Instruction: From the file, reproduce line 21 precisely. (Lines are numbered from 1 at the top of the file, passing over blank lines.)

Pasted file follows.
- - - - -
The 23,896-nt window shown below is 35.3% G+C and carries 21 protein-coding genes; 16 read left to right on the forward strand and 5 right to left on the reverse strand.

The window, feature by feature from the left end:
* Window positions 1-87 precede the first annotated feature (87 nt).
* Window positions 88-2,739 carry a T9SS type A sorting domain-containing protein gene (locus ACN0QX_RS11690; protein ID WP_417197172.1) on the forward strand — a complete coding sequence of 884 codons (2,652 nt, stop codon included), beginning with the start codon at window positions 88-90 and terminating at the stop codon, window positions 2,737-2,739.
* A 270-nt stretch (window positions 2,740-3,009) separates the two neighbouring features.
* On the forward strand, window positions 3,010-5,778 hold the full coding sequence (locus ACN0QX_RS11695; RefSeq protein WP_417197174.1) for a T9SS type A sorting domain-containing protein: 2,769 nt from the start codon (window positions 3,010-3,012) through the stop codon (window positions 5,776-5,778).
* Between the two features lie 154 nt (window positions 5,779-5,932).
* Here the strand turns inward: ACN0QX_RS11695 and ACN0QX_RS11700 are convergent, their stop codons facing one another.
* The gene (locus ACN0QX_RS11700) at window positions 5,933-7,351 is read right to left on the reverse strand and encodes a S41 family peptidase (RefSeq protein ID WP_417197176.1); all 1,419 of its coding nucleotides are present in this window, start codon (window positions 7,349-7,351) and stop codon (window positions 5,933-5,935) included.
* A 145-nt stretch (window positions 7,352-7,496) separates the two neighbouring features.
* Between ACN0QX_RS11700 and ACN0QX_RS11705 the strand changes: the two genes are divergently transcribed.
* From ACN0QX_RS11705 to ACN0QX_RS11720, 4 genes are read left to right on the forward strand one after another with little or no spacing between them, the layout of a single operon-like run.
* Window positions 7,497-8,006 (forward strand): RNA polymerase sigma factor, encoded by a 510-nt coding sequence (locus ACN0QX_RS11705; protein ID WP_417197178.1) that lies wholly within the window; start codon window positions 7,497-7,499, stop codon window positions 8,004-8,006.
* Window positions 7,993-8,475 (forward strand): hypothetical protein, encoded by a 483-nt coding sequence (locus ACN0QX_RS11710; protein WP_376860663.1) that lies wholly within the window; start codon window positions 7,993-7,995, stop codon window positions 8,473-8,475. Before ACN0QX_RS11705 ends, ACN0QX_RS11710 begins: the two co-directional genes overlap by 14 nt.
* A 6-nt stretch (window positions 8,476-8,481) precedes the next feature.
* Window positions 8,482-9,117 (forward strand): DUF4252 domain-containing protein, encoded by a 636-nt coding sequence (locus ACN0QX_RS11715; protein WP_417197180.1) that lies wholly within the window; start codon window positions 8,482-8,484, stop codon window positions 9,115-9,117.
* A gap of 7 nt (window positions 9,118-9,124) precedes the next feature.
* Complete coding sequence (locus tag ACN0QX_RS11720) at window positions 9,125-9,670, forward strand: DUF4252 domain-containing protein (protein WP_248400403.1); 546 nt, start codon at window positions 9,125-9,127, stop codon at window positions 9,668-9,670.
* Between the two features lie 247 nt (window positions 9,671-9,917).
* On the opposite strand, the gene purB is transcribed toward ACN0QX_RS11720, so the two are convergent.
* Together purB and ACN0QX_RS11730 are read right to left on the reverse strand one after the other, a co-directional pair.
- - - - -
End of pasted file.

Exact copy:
* Together purB and ACN0QX_RS11730 are read right to left on the reverse strand one after the other, a co-directional pair.